GOP Bigotry That Backfired - washingtonpost.com

The Republican Party has gone to such lengths to demonize homosexuality that it must pain the leadership to reveal that such a thing as a gay Republican congressman could even exist. The party has stigmatized gay people as "them," not "us" -- as a class of people whose "lifestyle" is unsavory and whose committed relationships must never be recognized, lest the republic instantly crumble to dust.

There had been warning signs about Foley's enthusiastic interest in young male pages for years, and the inaction of House leaders is just about impossible to explain -- either they ignored the situation, which would be an act of stunning cynicism, or they genuinely didn't know about it, which would suggest woeful incompetence. Not an attractive choice of stories to tell for a party that preaches so much about moral standards and personal responsibility.

Still, I don't think hypocrisy alone is enough to explain why the Foley mess is such a big deal. I think it goes deeper.

One of the central tenets of anti-homosexual doctrine is the notion of "recruitment" -- that adult gay people lure young people into homosexuality as a way of increasing their numbers...

This is complete bunk, of course (but) ... There are people, though, who are not consciously bigoted against gay people but who find homosexuality difficult to comprehend. For some people who have no base of knowledge about gayness -- and, often, whose pastors routinely denounce homosexuality from the pulpit as a sin -- the basic idea of recruitment, without all the paranoid conspiracy trappings, seems to explain the inexplicable.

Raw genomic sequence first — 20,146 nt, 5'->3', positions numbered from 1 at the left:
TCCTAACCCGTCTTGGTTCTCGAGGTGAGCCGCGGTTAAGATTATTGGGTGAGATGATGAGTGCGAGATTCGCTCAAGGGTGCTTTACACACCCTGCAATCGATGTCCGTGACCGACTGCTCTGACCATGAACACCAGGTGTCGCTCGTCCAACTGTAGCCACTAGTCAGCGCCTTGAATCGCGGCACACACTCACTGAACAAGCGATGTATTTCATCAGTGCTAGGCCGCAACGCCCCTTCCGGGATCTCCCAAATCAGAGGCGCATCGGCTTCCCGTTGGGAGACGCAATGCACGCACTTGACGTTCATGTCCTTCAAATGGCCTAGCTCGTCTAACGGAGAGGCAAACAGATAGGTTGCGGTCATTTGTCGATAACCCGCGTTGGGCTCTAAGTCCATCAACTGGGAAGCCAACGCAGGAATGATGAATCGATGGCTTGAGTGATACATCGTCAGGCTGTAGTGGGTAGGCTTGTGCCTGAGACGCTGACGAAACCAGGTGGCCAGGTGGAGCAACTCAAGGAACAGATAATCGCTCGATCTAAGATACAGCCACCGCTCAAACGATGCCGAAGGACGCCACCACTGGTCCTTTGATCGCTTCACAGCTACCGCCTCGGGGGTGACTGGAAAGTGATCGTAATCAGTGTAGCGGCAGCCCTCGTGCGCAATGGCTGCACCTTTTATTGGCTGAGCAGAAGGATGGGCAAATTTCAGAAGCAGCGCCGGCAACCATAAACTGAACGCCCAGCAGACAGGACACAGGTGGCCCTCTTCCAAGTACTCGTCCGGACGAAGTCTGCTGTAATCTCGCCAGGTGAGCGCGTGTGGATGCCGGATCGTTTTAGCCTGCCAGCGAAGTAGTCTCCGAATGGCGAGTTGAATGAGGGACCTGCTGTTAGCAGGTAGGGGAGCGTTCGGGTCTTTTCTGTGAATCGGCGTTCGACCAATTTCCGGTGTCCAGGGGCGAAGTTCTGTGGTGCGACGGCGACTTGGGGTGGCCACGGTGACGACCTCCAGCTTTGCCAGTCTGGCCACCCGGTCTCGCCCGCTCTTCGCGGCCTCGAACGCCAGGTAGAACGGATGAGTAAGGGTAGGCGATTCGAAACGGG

In any event, the recruitment myth helps explain why social conservatives, who make up perhaps the most loyal and energetic segment of the Republican Party's base, are so up in arms. And that outrage, in turn, helps explain why the party has been so frantic all week, so uncharacteristically slow to come up with a game plan for responding to the scandal. Social conservatives were already grumbling that the Republicans talk a good game but never get around to addressing their core issues. Now comes this.

In pre-feminist times, people thought of young girls as particularly delicate and vulnerable. We worried about their being compromised or corrupted by older men. It's fascinating that much of today's America seems to be more viscerally worried about young boys.

GOP Bigotry That Backfired - washingtonpost.com


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